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    18 Jul '13 18:351 edit
    Originally posted by twhitehead
    A case could be made for fuel powered light, fuel is generally a more compact energy source than batteries I believe. There are other advantages to fuel that we know well, eg faster refuelling than recharging. So, you could simply fill your phone up with ATP and the screen will light up for hours.

    But my main interest was whether one could get 1000 tim ...[text shortened]... gh and would a brighter enzyme be more efficient per ATP molecule, or simply use them up faster.
    I thought they already figured that one out making those little light sticks you buy at county fairs where you break the glass tube inside and the chemicals mix and produce light for a couple of hours.

    I guess they are not that close, here is an explanation of the lightsticks or glowsticks, whatever you want to call them:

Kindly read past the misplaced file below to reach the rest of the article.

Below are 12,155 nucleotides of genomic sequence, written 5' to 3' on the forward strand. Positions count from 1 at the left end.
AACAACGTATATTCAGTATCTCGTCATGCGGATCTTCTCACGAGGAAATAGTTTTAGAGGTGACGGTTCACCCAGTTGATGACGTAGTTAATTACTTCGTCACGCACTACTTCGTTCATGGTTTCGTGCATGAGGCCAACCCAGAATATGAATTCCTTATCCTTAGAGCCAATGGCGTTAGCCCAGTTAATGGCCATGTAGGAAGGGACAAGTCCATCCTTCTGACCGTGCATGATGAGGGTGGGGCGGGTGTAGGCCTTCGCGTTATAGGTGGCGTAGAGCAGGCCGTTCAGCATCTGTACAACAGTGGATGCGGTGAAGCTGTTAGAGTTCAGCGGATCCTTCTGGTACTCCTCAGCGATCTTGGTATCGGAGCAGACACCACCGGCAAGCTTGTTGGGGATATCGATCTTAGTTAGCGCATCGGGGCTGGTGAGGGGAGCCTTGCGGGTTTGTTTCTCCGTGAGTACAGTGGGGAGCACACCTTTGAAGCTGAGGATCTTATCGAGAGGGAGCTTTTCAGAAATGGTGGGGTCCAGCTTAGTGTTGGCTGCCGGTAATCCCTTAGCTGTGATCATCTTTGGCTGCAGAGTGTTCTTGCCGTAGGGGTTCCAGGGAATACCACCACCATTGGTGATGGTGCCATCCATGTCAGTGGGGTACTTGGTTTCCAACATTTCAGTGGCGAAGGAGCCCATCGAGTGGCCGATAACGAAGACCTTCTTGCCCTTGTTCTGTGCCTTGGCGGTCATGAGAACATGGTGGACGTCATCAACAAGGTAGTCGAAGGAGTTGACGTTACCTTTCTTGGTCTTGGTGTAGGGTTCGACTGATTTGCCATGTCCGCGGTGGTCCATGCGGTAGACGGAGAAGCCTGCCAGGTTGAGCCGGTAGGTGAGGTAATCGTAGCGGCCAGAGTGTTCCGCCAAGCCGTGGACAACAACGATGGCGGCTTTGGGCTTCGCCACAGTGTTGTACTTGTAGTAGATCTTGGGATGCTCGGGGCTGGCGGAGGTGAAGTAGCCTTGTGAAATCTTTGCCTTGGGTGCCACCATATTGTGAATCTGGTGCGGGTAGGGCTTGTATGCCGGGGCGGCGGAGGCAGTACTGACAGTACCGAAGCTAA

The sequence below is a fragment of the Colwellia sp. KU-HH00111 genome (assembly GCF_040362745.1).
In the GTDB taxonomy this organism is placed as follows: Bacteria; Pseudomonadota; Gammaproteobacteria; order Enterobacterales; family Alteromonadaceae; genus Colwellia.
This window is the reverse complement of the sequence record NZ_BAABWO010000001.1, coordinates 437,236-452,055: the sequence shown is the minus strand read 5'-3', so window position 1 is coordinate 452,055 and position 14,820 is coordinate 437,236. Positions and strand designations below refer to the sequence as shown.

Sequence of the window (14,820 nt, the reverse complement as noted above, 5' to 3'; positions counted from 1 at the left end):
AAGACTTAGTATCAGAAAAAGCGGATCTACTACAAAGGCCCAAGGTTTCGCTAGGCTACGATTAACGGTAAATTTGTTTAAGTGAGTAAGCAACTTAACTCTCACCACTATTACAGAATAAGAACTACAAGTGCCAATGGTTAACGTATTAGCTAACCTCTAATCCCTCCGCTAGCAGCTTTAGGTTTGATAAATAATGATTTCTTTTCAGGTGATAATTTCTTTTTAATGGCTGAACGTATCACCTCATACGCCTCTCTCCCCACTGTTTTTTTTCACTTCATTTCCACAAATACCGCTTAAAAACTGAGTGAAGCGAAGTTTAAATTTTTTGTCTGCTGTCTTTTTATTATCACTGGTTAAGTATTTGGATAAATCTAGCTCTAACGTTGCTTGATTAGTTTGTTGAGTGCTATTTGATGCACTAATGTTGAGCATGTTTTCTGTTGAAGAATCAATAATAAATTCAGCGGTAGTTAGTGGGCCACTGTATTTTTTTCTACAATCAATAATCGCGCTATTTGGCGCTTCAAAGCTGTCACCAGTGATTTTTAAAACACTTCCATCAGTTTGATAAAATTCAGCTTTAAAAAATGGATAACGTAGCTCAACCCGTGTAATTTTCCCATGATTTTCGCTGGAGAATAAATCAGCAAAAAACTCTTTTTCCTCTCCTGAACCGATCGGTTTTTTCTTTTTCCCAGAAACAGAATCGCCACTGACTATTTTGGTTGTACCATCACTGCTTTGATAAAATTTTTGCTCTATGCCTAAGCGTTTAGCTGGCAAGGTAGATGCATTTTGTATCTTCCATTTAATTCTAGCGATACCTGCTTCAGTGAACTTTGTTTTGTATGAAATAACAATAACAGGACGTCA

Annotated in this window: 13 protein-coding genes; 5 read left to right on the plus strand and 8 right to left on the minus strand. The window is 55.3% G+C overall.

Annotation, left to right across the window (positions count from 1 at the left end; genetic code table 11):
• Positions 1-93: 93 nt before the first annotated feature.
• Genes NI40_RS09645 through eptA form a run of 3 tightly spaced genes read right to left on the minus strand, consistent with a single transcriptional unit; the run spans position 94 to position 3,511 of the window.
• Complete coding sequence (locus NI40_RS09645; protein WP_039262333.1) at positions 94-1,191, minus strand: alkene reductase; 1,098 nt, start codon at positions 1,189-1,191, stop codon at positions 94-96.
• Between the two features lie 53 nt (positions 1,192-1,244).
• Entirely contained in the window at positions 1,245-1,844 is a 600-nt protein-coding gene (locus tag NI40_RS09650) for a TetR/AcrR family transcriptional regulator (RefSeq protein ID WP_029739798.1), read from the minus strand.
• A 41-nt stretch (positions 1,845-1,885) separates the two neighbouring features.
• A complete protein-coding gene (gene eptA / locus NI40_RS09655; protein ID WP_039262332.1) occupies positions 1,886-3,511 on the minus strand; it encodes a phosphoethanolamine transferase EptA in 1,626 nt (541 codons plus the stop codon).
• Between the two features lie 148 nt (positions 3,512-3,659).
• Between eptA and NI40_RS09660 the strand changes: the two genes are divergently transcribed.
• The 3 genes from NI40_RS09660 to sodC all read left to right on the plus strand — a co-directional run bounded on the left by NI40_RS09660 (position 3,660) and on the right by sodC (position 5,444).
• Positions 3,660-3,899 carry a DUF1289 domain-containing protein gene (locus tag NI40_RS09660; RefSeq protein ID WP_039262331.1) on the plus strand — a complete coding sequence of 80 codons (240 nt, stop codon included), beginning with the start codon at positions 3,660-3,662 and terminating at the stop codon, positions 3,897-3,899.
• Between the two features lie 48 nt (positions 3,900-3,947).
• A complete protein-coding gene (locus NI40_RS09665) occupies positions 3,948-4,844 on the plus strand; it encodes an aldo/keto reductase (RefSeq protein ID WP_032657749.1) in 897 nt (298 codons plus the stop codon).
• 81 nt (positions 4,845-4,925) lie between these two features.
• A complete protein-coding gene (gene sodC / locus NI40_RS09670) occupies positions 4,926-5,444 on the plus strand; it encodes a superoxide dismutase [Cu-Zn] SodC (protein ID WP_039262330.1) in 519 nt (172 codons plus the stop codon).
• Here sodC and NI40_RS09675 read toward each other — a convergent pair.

http://chemistry.about.com/od/howthingsworkfaqs/a/howlightsticks.htm
  13. Cape Town
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    18 Jul '13 19:38
    Originally posted by sonhouse
    I thought they already figured that one out making those little light sticks you buy at county fairs where you break the glass tube inside and the chemicals mix and produce light for a couple of hours.
    The ones I've seen actually produce a little light for days. I would say however that the total light output of one stick is less than a cellphone can produce on one charge, so its not quite ready for use as a backlight on cellphones.
  14. Standard memberRJHinds
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    18 Jul '13 21:58
    Originally posted by sonhouse
    http://phys.org/news/2013-07-discovery-link-evolution-bioluminescence.html

    Another victory for evolution.
    That is just a buzz word and has no scientific value.

    The Instructor
  15. Subscribersonhouse
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    18 Jul '13 23:15
    Originally posted by RJHinds
    That is just a buzz word and has no scientific value.

    The Instructor
    And you of course know EVERYTHING about scientific value.